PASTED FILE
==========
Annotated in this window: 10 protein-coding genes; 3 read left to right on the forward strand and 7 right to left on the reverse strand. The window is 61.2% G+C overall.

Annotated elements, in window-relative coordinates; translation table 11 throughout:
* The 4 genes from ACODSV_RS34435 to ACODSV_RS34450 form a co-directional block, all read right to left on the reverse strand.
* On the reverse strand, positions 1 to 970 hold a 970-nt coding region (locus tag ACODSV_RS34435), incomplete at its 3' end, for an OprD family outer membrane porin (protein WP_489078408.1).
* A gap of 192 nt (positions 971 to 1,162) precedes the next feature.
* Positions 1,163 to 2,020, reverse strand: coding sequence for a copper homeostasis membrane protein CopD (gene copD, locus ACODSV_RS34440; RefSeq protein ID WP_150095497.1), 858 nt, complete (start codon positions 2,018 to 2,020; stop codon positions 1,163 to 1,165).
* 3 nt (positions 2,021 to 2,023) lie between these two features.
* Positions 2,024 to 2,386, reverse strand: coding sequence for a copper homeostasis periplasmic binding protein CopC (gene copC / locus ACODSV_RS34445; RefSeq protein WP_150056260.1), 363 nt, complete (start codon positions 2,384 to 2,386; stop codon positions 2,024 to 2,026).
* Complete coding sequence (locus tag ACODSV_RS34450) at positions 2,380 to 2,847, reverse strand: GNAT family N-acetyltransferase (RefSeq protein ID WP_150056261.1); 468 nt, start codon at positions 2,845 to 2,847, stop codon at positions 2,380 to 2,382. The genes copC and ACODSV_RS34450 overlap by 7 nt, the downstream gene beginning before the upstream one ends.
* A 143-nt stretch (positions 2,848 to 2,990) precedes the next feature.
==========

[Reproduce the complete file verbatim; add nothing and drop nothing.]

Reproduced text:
Annotated in this window: 10 protein-coding genes; 3 read left to right on the forward strand and 7 right to left on the reverse strand. The window is 61.2% G+C overall.

Annotated elements, in window-relative coordinates; translation table 11 throughout:
* The 4 genes from ACODSV_RS34435 to ACODSV_RS34450 form a co-directional block, all read right to left on the reverse strand.
* On the reverse strand, positions 1 to 970 hold a 970-nt coding region (locus tag ACODSV_RS34435), incomplete at its 3' end, for an OprD family outer membrane porin (protein WP_489078408.1).
* A gap of 192 nt (positions 971 to 1,162) precedes the next feature.
* Positions 1,163 to 2,020, reverse strand: coding sequence for a copper homeostasis membrane protein CopD (gene copD, locus ACODSV_RS34440; RefSeq protein ID WP_150095497.1), 858 nt, complete (start codon positions 2,018 to 2,020; stop codon positions 1,163 to 1,165).
* 3 nt (positions 2,021 to 2,023) lie between these two features.
* Positions 2,024 to 2,386, reverse strand: coding sequence for a copper homeostasis periplasmic binding protein CopC (gene copC / locus ACODSV_RS34445; RefSeq protein WP_150056260.1), 363 nt, complete (start codon positions 2,384 to 2,386; stop codon positions 2,024 to 2,026).
* Complete coding sequence (locus tag ACODSV_RS34450) at positions 2,380 to 2,847, reverse strand: GNAT family N-acetyltransferase (RefSeq protein ID WP_150056261.1); 468 nt, start codon at positions 2,845 to 2,847, stop codon at positions 2,380 to 2,382. The genes copC and ACODSV_RS34450 overlap by 7 nt, the downstream gene beginning before the upstream one ends.
* A 143-nt stretch (positions 2,848 to 2,990) precedes the next feature.